Step 3: Design the solutions


  • Maps of the ecological networks of the ecoprofiles
  • Maps of the planning area and its environs
  • Classification of the sustainability of the ecological networks
  • Ecoprofiles: data and spatial requirements


  • A map of spatial solutions for the ecoprofiles

What does this entail?

All the possible ways of attaining the desired situation are systematically explored and mapped. What determines how and where the desired situation can be attained are the spatial requirements of the selected ecoprofile, the current ecological network, and the physical opportunities in the landscape. Whether an existing network can be improved always depends on whether the desired habitat can be developed, which is why it is so important to have maps of the area showing the most important determinants such as water quality, soil type and groundwater level.


This step is implemented in a workshop attended by local experts (people who know the biotic and abiotic situation in the area) and stakeholders in other important functions of the area.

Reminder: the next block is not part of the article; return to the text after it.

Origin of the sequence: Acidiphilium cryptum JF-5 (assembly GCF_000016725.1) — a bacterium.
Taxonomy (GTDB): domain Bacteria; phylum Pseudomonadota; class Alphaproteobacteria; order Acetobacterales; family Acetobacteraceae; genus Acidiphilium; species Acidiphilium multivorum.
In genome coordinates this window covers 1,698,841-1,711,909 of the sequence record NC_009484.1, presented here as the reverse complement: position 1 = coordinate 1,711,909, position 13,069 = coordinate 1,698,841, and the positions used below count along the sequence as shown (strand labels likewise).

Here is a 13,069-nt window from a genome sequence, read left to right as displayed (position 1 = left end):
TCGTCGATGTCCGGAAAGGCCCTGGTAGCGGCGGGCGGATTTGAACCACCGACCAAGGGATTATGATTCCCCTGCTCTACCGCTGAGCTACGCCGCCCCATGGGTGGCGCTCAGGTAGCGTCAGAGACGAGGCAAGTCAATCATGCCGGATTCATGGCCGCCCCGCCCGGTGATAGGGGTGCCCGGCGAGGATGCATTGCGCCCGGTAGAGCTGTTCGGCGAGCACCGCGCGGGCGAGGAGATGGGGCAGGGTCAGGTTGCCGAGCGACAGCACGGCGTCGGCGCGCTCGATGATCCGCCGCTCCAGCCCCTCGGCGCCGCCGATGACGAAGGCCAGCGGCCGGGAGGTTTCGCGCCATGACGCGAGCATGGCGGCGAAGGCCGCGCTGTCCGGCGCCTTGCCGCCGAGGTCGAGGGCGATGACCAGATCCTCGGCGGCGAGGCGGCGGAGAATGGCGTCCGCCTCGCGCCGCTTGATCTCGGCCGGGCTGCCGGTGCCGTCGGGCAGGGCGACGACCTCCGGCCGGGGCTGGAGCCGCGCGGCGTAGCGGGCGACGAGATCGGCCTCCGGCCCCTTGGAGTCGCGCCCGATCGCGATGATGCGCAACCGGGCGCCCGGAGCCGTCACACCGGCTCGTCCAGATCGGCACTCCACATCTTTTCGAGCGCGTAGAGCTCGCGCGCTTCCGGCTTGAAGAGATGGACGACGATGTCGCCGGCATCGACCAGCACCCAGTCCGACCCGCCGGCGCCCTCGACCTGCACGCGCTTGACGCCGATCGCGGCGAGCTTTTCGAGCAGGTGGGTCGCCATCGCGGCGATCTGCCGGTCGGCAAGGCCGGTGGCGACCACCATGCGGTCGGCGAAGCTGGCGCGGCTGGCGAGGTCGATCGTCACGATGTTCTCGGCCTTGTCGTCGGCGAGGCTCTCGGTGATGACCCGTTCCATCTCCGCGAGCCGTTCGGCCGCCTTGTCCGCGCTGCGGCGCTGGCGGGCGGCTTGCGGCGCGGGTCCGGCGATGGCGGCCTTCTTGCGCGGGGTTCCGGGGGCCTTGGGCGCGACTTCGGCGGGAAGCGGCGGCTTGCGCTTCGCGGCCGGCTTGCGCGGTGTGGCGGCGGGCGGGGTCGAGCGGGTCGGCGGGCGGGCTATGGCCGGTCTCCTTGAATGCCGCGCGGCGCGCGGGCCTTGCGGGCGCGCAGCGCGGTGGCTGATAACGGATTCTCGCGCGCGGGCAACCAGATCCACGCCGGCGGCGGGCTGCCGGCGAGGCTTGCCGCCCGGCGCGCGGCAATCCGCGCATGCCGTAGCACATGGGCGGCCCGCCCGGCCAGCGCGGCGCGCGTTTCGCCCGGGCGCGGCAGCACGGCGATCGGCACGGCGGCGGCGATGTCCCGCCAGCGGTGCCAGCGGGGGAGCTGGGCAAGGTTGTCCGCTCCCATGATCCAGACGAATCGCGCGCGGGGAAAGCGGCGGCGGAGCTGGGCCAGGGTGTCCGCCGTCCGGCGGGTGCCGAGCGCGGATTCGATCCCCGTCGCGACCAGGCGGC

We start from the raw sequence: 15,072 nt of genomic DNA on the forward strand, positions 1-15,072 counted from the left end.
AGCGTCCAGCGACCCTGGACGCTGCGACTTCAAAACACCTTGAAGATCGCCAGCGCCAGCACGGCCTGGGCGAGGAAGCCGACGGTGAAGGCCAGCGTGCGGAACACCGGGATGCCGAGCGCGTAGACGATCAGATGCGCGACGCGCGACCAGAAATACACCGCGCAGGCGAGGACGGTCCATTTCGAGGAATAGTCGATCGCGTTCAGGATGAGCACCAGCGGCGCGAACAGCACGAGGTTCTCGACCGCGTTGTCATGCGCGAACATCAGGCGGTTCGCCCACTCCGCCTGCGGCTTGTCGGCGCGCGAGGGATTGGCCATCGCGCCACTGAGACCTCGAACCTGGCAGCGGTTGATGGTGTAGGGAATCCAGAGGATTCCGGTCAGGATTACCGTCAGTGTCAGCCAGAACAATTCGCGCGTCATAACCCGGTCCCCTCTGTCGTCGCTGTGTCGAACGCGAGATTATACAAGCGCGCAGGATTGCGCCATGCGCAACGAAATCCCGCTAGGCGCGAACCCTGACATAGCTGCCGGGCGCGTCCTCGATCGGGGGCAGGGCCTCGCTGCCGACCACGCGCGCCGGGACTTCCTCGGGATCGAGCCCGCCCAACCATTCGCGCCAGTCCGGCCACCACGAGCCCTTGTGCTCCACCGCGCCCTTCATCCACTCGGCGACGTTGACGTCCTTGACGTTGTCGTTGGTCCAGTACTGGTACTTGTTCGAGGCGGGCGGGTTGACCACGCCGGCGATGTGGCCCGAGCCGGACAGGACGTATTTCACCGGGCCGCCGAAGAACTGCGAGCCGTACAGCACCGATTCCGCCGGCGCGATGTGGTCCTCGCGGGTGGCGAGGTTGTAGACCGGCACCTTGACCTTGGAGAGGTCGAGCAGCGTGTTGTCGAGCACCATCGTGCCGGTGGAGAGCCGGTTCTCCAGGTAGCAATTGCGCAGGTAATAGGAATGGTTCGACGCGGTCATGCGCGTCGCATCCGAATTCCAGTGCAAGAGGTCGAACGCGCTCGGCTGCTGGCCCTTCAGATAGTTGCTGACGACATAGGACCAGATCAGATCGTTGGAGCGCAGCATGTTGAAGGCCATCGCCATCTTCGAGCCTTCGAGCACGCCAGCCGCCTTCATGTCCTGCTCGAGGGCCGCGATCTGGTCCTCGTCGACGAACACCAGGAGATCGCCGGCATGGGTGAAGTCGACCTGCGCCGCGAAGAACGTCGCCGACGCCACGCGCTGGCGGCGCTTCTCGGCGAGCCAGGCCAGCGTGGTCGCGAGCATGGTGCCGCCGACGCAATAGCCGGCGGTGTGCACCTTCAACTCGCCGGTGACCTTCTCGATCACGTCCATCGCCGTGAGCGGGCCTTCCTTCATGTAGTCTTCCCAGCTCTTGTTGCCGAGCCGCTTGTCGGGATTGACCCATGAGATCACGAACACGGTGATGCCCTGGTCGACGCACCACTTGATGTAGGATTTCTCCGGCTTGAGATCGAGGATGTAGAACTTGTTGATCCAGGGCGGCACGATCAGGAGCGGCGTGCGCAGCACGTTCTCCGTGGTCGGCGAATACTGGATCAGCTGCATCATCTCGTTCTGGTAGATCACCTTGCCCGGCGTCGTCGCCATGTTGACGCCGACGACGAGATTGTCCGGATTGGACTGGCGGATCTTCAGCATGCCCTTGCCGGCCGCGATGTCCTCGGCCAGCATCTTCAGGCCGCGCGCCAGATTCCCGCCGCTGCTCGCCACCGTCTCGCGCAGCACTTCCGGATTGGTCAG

a) Rules for designing:

Using a decision tree, the possible strategies for a sustainable network are reviewed systematically. The decision tree also gives insight into the ecological profitability of the solutions: Where in the landscape is it relatively easy to improve the opportunities for sustainable populations?

b) Robust Corridors Handbook:

A robust corridor is one of the strategies for improving an ecological network. The handbook contains guidelines and indicators for designing an ecologically functional Robust Corridor. It comes with an interactive Cd-rom for use when designing a Robust Corridor for your own area. The Cd-rom has images of examples of the multifunctional use of Robust Corridors.